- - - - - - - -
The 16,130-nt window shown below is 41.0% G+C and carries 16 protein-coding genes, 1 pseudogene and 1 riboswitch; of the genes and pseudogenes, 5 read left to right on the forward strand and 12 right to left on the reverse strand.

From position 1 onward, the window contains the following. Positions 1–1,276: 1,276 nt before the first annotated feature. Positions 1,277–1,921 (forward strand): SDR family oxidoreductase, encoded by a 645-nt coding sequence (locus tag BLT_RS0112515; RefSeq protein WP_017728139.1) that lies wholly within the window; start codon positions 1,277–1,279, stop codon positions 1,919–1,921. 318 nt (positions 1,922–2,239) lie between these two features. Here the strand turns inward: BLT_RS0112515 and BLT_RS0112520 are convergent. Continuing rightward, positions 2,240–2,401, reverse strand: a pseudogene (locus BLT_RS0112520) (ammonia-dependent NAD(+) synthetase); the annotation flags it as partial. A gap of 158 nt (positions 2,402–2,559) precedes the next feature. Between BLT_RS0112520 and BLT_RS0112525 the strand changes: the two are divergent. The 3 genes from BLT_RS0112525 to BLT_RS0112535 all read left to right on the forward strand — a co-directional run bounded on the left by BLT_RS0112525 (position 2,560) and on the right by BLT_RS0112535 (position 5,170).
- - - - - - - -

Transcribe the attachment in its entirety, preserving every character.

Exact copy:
The 16,130-nt window shown below is 41.0% G+C and carries 16 protein-coding genes, 1 pseudogene and 1 riboswitch; of the genes and pseudogenes, 5 read left to right on the forward strand and 12 right to left on the reverse strand.

From position 1 onward, the window contains the following. Positions 1–1,276: 1,276 nt before the first annotated feature. Positions 1,277–1,921 (forward strand): SDR family oxidoreductase, encoded by a 645-nt coding sequence (locus tag BLT_RS0112515; RefSeq protein WP_017728139.1) that lies wholly within the window; start codon positions 1,277–1,279, stop codon positions 1,919–1,921. 318 nt (positions 1,922–2,239) lie between these two features. Here the strand turns inward: BLT_RS0112515 and BLT_RS0112520 are convergent. Continuing rightward, positions 2,240–2,401, reverse strand: a pseudogene (locus BLT_RS0112520) (ammonia-dependent NAD(+) synthetase); the annotation flags it as partial. A gap of 158 nt (positions 2,402–2,559) precedes the next feature. Between BLT_RS0112520 and BLT_RS0112525 the strand changes: the two are divergent. The 3 genes from BLT_RS0112525 to BLT_RS0112535 all read left to right on the forward strand — a co-directional run bounded on the left by BLT_RS0112525 (position 2,560) and on the right by BLT_RS0112535 (position 5,170).